On Thursday March 19, 2015, the Supreme Court of Canada released it’s ruling on the six year pending case of Loyola High School v. Quebec. Loyola High School, a private Catholic school, sought an exemption for the teaching of the mandatory religious education program called the Ethics and Religious Culture Program (ERC), introduced as a compulsory subject in all private and public schools in Quebec in 2008. The ERC was markedly different from previous religious instruction in Quebec, most notably through its cultural approach to the study of religions and the neutral stance it required of teachers of the ERC.
Loyola asked for an exemption from the ERC in favor of its own program. The motion was denied based on the grounds that the program offered by Loyola was not equivalent to the ERC because it was “faith- based as opposed to cultural in its approach” (Québec Procureur general c. Loyola High School, 2012 QCCA 2139). After a six-year battle over the right to teach their own religious education program in Loyola High School, the Court accepted Loyola’s alternative program with these conditions:
(1) Loyola will teach Catholicism from the Catholic perspective, but will teach other religions objectively and respectfully;
(2) Loyola will emphasize the Catholic point of view on ethical questions, but will ensure all ethical points are presented on any given issue; and;
(3) Loyola will encourage students to think critically and engage with their teachers and with each other in exploring the topics covered in the program. Loyola’s proposal departs from the generic ERC Program in two key respects. When teaching both Catholicism and ethics, Loyola’s teachers would depart from the strict neutrality that the ERC Program requires. (Supreme Court ruling p.12).
This decision raises more questions than answers. To begin, what is “strict” neutrality? Paul Donovan, former Loyola principal, stated that the case was a “matter of principle” and that “the idea of saying that you cannot be Catholic for whatever period of time during the day [when you’re teaching the ERC course], that’s where the problem was” (Donovan, as cited in the Montreal Gazette, March 19, 2015). The Supreme Court ruled that in their view “there is nothing inherent in the ERC program’s objectives … or competencies … that requires a cultural and non-denominational approach” (as cited in Gazette) and that Loyola teachers cannot be forced to adopt a neutral position.
What this case reveals is uneasiness with the de-confessionalized pedagogical approach of the ERC. Here the problem lies not with the ERC as a mandated program in itself but rather with its approach to teaching religion. The issue with the a”strict” neutrality as part of an ERC teacher’s professional stance is that it’s difficult when put into practice. Thus private denominational schools such as Loyola are caught in a position where not teaching the ERC would result in legal action and teaching it in the way the Ministry of Education outlines would be a departure from the School’s mandate to provide a normative religious education for the students at the school. Yet, the stance of neutrality is difficult to maintain in secular institutions as well. Kimberly White (2009) finds in her research on religion and teacher identity that religion is an integral part of the lived and social experiences of many teachers, and that within cultural and institutional contexts people have difficulty keeping their religious identities private. In fact, due to the pressure Christian teachers faced to conceal their faith in school, they resorted to what Franklin (2010) terms “veiling” which is defined as the concealment of a teacher’s faith and religious beliefs entirely and avoiding any conversations about religion so as to not be accused of indoctrinating or “preaching.”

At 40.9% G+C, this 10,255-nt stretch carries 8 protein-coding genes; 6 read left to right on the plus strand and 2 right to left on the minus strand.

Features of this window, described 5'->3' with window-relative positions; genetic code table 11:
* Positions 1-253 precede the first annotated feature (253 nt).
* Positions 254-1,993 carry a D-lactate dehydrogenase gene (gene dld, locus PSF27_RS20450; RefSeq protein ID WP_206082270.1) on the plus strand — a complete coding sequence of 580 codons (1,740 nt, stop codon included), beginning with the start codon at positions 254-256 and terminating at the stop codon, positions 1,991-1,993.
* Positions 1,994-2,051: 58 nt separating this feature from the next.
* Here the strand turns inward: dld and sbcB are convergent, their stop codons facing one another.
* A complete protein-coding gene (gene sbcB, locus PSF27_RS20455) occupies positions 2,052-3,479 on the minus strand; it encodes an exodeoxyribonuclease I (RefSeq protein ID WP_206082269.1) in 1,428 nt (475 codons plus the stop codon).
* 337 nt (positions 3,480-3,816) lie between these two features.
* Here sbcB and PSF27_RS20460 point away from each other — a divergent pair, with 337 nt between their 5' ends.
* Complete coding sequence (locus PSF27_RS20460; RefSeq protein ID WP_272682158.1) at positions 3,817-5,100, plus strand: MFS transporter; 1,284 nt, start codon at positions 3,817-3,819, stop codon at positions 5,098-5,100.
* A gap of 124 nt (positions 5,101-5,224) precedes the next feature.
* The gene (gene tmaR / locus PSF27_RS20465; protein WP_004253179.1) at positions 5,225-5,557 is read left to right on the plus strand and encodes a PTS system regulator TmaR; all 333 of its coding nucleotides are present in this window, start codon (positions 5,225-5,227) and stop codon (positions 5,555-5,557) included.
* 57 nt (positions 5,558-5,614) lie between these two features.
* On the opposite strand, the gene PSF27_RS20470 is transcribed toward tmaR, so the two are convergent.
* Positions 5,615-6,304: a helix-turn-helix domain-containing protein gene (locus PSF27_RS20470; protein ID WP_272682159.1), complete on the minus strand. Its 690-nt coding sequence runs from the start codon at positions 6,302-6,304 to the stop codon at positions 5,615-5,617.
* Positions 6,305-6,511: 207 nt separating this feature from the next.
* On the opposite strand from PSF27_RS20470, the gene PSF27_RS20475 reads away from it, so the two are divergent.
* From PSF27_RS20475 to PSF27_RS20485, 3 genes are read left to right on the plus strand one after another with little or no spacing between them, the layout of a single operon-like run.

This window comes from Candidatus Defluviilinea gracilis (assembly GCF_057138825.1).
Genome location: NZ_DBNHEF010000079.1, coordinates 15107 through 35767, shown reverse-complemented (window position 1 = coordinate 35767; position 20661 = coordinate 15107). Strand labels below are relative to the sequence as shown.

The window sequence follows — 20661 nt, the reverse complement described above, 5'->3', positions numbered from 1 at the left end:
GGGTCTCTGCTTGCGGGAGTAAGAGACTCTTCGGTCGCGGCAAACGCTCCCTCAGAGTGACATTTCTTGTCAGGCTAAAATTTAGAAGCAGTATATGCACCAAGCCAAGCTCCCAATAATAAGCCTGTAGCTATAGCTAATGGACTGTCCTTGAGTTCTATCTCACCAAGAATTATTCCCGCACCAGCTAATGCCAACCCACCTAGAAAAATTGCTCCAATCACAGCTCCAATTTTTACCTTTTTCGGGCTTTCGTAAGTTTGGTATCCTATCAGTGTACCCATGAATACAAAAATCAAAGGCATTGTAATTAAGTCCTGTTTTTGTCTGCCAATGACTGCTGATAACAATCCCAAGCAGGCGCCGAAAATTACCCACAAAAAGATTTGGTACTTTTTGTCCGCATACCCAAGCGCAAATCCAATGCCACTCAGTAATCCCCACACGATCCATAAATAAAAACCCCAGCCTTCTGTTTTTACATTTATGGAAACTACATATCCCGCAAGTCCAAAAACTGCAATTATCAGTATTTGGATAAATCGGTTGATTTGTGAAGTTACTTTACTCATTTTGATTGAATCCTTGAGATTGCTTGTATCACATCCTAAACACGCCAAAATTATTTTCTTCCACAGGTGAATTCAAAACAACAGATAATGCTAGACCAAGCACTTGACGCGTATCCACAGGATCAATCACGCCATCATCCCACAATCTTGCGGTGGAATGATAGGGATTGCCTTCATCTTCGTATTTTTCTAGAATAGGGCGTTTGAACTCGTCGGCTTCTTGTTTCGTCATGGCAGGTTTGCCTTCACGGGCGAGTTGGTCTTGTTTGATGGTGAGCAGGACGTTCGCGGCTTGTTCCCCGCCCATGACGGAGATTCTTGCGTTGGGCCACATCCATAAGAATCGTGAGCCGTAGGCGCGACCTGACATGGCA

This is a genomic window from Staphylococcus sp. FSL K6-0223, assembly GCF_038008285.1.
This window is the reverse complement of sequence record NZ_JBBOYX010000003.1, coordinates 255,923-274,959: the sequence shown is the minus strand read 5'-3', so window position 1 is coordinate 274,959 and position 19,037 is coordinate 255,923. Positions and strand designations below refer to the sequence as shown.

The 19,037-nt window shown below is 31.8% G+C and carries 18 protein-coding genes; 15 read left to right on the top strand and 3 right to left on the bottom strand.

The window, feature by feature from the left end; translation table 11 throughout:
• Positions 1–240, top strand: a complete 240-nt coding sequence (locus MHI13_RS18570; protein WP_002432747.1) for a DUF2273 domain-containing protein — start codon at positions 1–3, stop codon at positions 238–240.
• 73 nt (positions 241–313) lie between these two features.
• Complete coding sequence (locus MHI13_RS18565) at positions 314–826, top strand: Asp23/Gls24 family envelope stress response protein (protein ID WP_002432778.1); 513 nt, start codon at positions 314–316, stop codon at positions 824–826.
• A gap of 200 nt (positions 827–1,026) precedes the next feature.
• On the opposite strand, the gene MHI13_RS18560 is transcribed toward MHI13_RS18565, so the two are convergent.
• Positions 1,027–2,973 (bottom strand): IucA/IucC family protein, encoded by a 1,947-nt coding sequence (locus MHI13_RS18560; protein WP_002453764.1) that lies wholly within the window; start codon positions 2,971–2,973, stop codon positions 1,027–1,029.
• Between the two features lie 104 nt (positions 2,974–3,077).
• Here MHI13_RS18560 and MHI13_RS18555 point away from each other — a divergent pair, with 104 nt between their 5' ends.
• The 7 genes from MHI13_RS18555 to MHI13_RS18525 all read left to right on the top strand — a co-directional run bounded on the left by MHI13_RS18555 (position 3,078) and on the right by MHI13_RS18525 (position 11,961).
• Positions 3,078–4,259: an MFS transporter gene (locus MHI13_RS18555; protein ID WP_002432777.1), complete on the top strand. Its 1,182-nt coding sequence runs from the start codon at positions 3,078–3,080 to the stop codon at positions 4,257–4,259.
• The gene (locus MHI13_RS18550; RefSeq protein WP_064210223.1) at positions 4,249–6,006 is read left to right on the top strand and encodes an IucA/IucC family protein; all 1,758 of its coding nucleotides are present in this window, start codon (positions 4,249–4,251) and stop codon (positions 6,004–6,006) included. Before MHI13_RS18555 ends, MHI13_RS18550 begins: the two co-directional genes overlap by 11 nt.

While teachers understand the consequences of teaching in a secular institution and agree to it’s terms, the practicality of neutrality in pedagogy or professional stance is difficult to attain. For one, pedagogies are not neutral (Farrow, 2009) as the pedagogical approach, the resources chosen (or excluded) and even a teacher’s body language can convey certain worldviews and values. So, it light of this case, further discussion around the practicality and feasibility of neutrality in professional conduct is one we need to explore amongst all teachers of ERC both in secular and non- secular institutions.
Farrow, D. (speaker) (2009). Ethics and religious culture: Why all the fuss? [Public lecture, McGill University, 2009, October 28]. (Podcast available at http://www.republiquedebananes.com/en-manchette/ethics-and-religious-culture- why-the-fuss.html)
Franklin, K. P. (2010). The dialogical relationship between spiritual and professional identity in beginning teachers: context, choices and consequences. Doctoral dissertation, Faculty of Education-Simon Fraser University.
White, K. R. (2009). Connecting religion and teacher identity: The unexplored relationship between teachers and religion in public schools. Teaching and Teacher Education, 25(6), 857-866.
Image courtesy of Wikimedia Commons.